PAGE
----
Adam K says: "Awesome book. Felt like a hacker fiction novel!"
  • Age of Ambition: Chasing Fortune, Truth, and Faith in the New China (






UNABRIDGED) by Evan Osnos Narrated by Evan Osnos, George Backman

    Age of Ambition: Chasing Fortune, Truth, and Faith in the New China

    • UNABRIDGED (16 hrs and 47 mins)
    • By Evan Osnos
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    As the Beijing correspondent for The New Yorker, Evan Osnos was on the ground in China for years, witness to profound political, economic, and cultural upheaval. In Age of Ambition, he describes the greatest collision taking place in that country: the clash between the rise of the individual and the Communist Party’s struggle to retain control.

    Sam says: "Important stories from contemporary China."
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UNABRIDGED) by Jeremy Scahill Narrated by Tom Weiner

    Dirty Wars: The World Is a Battlefield

    • UNABRIDGED (24 hrs and 8 mins)
    • By Jeremy Scahill
    • Narrated By Tom Weiner
    • Whispersync for Voice-ready
    Overall
    (330)
    Performance
    (278)
    Story
    (285)

    From Afghanistan and Pakistan to Yemen, Somalia, and beyond, Scahill speaks to the CIA agents, mercenaries, and elite Special Operations Forces operators who populate the dark side of American war-fighting. He goes deep into al Qaeda-held territory in Yemen and walks the streets of Mogadishu with CIA-backed warlords. We also meet the survivors of US night raids and drone strikes - including families of US citizens targeted for assassination by their own government - who reveal the human consequences of the dirty wars the United States struggles to keep hidden.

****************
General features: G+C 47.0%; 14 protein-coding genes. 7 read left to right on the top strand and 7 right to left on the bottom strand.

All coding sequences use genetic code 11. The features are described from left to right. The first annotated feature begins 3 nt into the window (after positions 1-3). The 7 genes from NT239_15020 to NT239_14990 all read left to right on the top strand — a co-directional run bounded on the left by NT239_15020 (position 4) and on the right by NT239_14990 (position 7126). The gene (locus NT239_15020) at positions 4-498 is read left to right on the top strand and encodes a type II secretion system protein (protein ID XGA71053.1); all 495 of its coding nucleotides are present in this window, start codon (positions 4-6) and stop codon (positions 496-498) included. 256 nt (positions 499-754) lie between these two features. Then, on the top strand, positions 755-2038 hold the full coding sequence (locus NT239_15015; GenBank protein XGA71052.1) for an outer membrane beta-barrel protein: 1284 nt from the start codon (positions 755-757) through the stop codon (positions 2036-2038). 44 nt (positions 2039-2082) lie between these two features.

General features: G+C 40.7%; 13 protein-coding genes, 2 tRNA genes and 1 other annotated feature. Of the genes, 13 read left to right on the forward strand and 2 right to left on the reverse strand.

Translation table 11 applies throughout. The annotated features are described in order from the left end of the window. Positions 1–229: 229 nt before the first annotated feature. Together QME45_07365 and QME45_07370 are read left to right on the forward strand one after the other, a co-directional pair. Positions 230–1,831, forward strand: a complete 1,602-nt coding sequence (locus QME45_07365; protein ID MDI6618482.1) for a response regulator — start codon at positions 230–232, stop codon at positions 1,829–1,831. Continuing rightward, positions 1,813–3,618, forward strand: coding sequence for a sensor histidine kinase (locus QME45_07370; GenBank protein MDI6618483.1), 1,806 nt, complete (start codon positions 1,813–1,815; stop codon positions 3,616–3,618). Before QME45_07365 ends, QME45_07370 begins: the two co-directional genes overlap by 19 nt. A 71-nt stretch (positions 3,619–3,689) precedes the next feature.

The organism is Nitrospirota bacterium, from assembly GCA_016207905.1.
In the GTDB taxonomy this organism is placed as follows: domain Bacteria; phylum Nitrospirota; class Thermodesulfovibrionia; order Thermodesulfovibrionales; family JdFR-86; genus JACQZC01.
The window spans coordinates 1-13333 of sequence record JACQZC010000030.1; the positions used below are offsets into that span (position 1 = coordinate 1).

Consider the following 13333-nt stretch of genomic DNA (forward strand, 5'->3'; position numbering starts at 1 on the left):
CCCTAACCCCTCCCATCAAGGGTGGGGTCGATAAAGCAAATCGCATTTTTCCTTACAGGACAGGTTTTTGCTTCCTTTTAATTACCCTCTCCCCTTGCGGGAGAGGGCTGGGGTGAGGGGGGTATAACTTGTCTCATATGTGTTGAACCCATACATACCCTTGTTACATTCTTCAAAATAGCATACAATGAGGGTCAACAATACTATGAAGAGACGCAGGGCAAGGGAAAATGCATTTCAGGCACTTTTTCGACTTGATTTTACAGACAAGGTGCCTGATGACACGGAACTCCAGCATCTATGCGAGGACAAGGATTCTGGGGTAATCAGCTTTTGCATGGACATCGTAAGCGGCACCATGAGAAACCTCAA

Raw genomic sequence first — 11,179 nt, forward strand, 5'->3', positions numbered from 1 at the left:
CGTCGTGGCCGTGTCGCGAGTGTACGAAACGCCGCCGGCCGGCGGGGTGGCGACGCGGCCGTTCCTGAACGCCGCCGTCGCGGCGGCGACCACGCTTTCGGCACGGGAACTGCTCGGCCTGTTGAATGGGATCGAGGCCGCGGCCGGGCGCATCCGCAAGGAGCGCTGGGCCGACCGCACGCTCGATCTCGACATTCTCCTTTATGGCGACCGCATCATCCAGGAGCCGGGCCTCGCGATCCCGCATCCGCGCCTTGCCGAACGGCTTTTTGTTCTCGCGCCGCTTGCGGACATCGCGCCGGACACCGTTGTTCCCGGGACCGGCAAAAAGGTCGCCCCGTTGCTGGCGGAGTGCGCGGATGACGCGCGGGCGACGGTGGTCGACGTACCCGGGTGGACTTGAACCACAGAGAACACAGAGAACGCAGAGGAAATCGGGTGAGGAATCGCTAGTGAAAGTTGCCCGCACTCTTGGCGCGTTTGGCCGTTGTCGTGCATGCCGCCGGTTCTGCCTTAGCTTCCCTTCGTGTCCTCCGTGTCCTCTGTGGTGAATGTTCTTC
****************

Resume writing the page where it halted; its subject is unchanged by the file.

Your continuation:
Lanlady says: "fantastic book -- and disturbing"
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    • UNABRIDGED (12 hrs and 12 mins)
    • By Jim Frederick
    • Narrated By Corey Snow
    Overall
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    Performance
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    This is the story of a small group of soldiers from the 101st Airborne Division's fabled 502nd Infantry Regiment - a unit known as the Black Heart Brigade. Deployed in late 2005 to Iraq's so-called Triangle of Death, a veritable meat grinder just south of Baghdad, the Black Hearts found themselves in arguably the country's most dangerous location at its most dangerous time.

    Vygramul says: "Difficult story, well read"
  •  
  • The Looming Tower: Al-Qaeda and the Road to 9/11 (






UNABRIDGED) by Lawrence Wright Narrated by Alan Sklar

    The Looming Tower: Al-Qaeda and the Road to 9/11

    • UNABRIDGED (17 hrs and 23 mins)
    • By Lawrence Wright
    • Narrated By Alan Sklar
    • Whispersync for Voice-ready
    Overall
    (1180)
    Performance
    (469)
    Story
    (469)

    This is a sweeping narrative history of the events leading to 9/11, a groundbreaking look at the people and ideas, the terrorist plans, and the Western intelligence failures that culminated in the assault on America. Lawrence Wright's remarkable book is based on five years of research and hundreds of interviews that he conducted in Egypt, Saudi Arabia, Pakistan, Afghanistan, Sudan, England, France, Germany, Spain, and the United States.

    John says: "Riveting... Sobering... Chilling..."
  • The Ultimate History of Video Games: From Pong to Pokemon: The Story Behind the Craze that Touched Our Lives and Changed the World (






UNABRIDGED) by Steven Kent Narrated by Dan Woren

    The Ultimate History of Video Games: From Pong to Pokemon: The Story Behind the Craze that Touched Our Lives and Changed the World

    • UNABRIDGED (21 hrs and 2 mins)
    • By Steven Kent
    • Narrated By Dan Woren
    • Whispersync for Voice-ready
    Overall
    (65)
    Performance
    (64)
    Story
    (64)